Q: How does this process work? How can I trust you’re doing it right
A: The HCA has spent over a decade refining its process and has now developed Matlab algorithms for processing all of the student data with inflation indices in order to achieve a percent increase recommendation. The process works generally like this:
- Student expense data is obtained from Cost of Living surveys. These surveys are run every four years (most recently in 2011) and aim to quantify student expenses across a number of “buckets”. An example bucket would be something like rent which graduate students spend approximately 51% of their incomes on. From this data we know both how much students spend total per year in each bucket and the percentages they spend on each bucket. We are also able to break this data out across a large number of subgroups on campus (e.g. on/off, families/single, male/female, department, etc)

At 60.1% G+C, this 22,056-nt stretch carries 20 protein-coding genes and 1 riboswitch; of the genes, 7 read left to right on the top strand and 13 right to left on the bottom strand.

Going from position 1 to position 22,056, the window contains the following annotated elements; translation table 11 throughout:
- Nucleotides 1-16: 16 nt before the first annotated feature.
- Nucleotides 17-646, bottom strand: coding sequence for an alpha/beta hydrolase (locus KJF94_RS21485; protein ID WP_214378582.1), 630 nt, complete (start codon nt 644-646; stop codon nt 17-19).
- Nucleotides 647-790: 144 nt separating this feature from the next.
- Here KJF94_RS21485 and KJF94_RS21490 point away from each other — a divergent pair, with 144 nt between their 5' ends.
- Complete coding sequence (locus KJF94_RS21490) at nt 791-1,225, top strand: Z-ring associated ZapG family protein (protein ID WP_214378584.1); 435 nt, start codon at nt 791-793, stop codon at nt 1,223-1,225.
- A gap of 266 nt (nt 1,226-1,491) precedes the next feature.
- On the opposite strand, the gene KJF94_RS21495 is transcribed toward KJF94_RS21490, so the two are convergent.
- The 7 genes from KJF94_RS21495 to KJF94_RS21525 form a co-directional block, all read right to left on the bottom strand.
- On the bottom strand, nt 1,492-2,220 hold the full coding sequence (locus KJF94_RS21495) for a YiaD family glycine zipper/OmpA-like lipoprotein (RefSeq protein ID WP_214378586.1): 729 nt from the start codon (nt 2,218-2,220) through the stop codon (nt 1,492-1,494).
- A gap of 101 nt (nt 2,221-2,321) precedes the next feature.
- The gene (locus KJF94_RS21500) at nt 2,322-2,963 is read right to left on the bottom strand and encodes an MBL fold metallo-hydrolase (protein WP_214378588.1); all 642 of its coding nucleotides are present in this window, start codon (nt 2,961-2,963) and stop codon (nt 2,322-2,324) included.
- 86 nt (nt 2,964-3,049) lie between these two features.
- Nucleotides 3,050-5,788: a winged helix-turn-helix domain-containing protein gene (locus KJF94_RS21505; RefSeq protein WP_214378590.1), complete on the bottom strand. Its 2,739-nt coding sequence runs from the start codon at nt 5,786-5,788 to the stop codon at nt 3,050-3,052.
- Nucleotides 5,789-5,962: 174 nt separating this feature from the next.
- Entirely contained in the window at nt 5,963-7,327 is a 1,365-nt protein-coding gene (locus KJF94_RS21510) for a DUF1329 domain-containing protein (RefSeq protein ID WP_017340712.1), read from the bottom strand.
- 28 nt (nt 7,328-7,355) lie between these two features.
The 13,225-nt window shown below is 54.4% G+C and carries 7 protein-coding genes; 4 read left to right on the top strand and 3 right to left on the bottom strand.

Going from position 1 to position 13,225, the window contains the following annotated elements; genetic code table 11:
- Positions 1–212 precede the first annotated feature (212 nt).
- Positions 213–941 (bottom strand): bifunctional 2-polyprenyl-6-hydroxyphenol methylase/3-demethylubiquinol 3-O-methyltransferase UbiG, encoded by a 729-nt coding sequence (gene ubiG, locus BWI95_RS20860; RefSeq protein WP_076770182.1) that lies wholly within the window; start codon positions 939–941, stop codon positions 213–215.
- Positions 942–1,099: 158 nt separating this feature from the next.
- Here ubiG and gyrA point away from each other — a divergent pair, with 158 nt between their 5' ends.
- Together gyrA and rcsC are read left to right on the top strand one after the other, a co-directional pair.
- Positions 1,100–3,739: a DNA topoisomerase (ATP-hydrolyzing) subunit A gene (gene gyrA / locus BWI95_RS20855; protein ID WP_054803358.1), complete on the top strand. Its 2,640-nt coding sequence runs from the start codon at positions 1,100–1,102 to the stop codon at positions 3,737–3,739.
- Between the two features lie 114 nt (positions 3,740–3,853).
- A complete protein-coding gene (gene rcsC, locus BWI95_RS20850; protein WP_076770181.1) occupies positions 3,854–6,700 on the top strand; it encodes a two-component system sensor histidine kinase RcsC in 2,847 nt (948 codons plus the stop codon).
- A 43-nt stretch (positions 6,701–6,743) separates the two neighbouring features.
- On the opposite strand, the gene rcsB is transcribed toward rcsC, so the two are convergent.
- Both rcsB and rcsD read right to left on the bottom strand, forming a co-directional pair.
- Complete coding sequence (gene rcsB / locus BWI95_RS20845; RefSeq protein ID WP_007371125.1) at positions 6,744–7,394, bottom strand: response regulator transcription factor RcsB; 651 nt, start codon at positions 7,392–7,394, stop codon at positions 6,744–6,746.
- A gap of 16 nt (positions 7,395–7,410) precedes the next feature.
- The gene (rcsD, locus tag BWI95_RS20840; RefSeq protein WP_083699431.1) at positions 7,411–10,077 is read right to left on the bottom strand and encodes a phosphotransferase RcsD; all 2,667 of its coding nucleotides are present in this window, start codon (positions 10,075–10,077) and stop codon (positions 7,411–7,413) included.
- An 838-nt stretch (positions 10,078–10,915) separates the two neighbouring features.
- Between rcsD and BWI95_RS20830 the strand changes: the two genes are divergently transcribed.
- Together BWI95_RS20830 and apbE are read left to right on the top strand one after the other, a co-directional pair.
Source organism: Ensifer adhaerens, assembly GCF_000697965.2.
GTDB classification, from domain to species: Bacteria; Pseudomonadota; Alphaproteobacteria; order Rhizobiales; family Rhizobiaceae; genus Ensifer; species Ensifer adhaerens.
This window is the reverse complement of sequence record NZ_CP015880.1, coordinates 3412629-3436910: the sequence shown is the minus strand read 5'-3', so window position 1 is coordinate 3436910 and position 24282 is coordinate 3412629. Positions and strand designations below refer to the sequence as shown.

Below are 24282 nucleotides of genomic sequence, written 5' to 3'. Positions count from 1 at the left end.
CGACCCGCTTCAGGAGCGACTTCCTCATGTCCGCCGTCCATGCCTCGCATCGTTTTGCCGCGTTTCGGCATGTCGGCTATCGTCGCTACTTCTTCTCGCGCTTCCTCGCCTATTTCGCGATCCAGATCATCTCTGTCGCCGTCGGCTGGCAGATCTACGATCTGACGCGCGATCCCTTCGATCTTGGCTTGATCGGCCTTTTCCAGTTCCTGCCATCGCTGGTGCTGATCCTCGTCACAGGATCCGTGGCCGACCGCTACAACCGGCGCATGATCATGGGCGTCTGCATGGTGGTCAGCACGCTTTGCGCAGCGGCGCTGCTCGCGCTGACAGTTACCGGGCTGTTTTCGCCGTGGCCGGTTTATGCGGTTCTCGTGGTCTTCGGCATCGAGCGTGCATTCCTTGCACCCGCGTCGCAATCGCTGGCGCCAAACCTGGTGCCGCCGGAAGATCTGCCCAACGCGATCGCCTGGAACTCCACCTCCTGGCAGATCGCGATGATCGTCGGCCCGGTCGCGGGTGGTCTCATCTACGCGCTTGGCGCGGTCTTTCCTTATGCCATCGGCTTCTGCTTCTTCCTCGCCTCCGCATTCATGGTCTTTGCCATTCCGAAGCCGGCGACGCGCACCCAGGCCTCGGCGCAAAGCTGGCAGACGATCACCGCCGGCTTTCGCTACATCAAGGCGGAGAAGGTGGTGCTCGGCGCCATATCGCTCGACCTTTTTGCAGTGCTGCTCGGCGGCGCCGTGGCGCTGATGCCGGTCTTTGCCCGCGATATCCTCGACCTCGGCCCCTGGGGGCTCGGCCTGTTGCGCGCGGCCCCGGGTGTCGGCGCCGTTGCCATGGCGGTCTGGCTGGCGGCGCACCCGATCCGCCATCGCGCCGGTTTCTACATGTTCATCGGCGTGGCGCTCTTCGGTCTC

- We then take the cost of living bucket percentages and scale them up to current day using up-to-date consumer price index (CPI) data. This data is published by the Bureau of Labor statistics and tracks a number of general indicators like food, rent, or books – just like our buckets. Using these numbers we are able to rescale the relative percents of each bucket. We do this for every bucket except rent.